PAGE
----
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BOOK REVIEWS
Year : 2016  |  Volume : 143  |  Issue : 5  |  Page : 670

How gut and brain control metabolism


Institute of Gastroenterology, SRM Institutes for Medical Science 1, Jawaharlal Nehru Road Chennai 600 026, Tamil Nadu, India

Date of Web Publication28-Jul-2016

Correspondence Address:
B S Ramakrishna
Institute of Gastroenterology, SRM Institutes for Medical Science 1, Jawaharlal Nehru Road Chennai 600 026, Tamil Nadu
India
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Source of Support: None, Conflict of Interest: None


DOI: 10.4103/0971-5916.187121

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How to cite this article:
Ramakrishna B S. How gut and brain control metabolism. Indian J Med Res 2016;143:670

How to cite this URL:
Ramakrishna B S. How gut and brain control metabolism. Indian J Med Res [serial online] 2016 [cited 2019 Oct 17];143:670. Available from: http://www.ijmr.org.in/text.asp?2016/143/5/670/187121



How gut and brain control metabolism, P.J.D. Delhanty & A.J. van der Lely, editors (Karger, Basel, Switzerland) 2014. 192 pages. Price: US$ 212.00 / CHF 180.00 / EUR 168.00

ISBN 978-3-318-02638-2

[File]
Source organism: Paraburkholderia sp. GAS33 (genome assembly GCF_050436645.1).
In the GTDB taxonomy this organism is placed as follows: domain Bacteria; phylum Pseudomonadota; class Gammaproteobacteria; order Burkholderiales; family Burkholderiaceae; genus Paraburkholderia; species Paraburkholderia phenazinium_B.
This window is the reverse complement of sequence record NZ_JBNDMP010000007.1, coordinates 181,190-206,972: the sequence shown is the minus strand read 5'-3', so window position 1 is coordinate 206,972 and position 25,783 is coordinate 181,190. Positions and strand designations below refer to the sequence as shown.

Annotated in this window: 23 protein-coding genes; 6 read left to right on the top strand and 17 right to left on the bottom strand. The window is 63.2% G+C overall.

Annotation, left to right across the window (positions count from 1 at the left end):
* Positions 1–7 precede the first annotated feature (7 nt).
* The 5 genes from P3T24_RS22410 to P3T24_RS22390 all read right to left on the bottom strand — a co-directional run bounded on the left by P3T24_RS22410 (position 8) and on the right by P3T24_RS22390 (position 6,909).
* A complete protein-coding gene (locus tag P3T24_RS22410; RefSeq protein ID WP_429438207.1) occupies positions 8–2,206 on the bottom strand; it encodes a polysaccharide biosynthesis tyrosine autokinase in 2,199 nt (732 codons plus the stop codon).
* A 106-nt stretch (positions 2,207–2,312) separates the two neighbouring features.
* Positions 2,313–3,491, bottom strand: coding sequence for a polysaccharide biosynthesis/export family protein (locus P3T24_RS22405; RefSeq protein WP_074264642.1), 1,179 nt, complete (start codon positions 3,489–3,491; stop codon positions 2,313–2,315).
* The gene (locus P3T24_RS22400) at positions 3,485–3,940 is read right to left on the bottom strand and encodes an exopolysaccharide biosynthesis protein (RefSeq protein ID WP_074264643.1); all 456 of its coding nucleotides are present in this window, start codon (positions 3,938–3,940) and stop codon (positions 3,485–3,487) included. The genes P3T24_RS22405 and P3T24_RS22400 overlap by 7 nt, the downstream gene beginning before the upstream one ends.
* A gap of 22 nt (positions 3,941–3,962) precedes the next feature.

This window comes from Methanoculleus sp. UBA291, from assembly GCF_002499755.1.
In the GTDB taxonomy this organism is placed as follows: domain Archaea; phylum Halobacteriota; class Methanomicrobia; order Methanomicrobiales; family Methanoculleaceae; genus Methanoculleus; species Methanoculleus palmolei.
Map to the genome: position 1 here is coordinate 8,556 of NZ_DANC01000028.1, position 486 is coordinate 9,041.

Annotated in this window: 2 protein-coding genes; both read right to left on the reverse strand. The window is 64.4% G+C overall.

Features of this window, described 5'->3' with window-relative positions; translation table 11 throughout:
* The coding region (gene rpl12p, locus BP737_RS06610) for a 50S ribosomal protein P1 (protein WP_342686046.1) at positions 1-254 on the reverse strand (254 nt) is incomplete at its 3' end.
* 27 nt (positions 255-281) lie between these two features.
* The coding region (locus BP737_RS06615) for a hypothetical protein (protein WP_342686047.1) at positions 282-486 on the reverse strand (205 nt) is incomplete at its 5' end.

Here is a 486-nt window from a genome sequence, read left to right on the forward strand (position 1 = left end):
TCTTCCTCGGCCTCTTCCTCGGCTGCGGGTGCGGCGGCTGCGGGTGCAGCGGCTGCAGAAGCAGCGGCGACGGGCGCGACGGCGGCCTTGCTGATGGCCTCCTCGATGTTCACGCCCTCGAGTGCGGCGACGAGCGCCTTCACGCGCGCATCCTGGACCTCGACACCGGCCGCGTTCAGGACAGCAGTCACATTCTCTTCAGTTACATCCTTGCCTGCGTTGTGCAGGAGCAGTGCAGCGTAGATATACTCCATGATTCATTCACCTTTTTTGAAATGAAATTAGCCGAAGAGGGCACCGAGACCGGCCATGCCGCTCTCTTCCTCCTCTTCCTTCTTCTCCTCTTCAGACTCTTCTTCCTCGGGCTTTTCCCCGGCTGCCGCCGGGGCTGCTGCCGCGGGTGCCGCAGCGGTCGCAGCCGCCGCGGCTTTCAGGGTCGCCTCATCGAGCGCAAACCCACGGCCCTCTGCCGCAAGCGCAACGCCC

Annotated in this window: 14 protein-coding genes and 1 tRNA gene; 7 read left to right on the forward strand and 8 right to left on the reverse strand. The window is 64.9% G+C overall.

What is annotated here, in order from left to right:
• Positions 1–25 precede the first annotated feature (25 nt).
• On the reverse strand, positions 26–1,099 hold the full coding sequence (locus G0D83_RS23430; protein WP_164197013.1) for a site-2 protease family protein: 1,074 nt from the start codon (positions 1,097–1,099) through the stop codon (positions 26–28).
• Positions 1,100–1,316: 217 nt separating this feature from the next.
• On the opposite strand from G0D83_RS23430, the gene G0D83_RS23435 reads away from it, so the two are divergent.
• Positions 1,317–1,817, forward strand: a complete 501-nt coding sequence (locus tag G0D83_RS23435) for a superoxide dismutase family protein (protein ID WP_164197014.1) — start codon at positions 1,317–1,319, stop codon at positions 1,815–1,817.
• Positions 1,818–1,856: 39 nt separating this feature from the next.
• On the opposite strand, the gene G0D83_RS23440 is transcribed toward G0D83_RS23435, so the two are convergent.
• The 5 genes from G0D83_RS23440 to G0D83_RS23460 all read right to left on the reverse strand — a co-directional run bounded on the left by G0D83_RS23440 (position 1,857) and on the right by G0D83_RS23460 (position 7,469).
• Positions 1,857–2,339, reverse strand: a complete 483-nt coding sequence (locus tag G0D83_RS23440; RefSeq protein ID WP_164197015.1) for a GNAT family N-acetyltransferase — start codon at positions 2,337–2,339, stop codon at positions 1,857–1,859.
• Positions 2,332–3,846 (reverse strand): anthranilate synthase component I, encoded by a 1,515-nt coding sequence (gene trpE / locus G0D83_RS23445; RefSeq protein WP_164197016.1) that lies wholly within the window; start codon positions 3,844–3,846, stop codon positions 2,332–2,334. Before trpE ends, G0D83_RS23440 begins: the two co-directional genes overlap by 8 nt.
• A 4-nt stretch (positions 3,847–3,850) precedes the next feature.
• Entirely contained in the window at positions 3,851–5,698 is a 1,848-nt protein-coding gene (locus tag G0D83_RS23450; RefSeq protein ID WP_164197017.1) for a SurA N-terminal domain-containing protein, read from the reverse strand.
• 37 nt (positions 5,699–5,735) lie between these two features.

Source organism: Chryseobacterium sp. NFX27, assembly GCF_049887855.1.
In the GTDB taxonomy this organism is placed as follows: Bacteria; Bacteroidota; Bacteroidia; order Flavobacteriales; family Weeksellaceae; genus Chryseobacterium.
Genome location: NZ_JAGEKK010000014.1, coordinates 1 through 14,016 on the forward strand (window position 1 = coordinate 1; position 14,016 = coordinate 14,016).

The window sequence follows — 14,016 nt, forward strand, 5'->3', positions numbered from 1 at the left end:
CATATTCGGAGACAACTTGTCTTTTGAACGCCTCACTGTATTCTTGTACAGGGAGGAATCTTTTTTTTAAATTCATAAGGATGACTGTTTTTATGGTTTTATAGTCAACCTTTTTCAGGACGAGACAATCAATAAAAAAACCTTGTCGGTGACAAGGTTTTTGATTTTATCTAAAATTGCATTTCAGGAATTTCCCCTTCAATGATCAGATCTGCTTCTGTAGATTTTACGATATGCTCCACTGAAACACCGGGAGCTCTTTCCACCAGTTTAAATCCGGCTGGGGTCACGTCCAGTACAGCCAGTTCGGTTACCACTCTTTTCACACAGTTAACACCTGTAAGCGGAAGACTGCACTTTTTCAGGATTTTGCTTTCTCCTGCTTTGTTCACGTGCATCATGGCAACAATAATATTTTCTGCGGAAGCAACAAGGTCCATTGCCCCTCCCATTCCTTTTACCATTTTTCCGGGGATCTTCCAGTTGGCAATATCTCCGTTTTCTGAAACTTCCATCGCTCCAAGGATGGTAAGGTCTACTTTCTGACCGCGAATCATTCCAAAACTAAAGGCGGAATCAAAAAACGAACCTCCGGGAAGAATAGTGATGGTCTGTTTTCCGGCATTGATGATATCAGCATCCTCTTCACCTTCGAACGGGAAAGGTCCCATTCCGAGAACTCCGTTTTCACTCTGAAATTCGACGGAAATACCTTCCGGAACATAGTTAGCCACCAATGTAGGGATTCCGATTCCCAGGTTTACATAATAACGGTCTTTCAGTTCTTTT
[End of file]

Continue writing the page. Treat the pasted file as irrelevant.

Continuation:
Metabolic diseases such as diabetes, fatty liver disease and obesity are on the rise worldwide. The need to develop new strategies to manage these diseases has led to an exponential increase in research evaluating the relationship between the gastrointestinal tract and the brain and how these control metabolism. Understanding of this tripartite connection is crucial to the refinement of such diverse interventions as new anti-diabetes medications and gastric sleeve resection to correct obesity. This book contains a series of chapters by researchers and experts that explore in detail the interaction between the gut, the brain and metabolism. The book begins with a detailed description of hypothalamic control of glucose and lipid metabolism in the liver mediated via coordinated autonomic and neuroendocrine pathways. The mechanisms by which gastrointestinal hormones enter the central nervous system to regulate metabolism, and the dysregulation of these mechanisms in metabolic diseases such as obesity and type 2 diabetes are described clearly.

The role of the central nervous system in the peripheral effects of insulin has been discussed in chapter 3 along with their contribution in the regulation of glucose homeostasis. Body metabolism, especially energy balance regulation, is related to a number of hormones including leptin, ghrelin and nefstatin. The influence of these hormones on physiological processes such as normal sleep has also been discussed. There are chapters which deal with the mechanism through which the stomach influences this connection. The role of taste receptors of taste buds, and food derived molecules such as nutropioids in the control of food intake has also been reviewed in detail. While this book is a compilation of the recent developments in the field, the one shortcoming of the book is the meager attention given to the role of the gut microbiota in modulating the effects of gut-neuro-endocrine axis on metabolism, a burgeoning field of research.

Overall this book is a must read for every researcher in the field of metabolism, gut physiology, and obesity.






 

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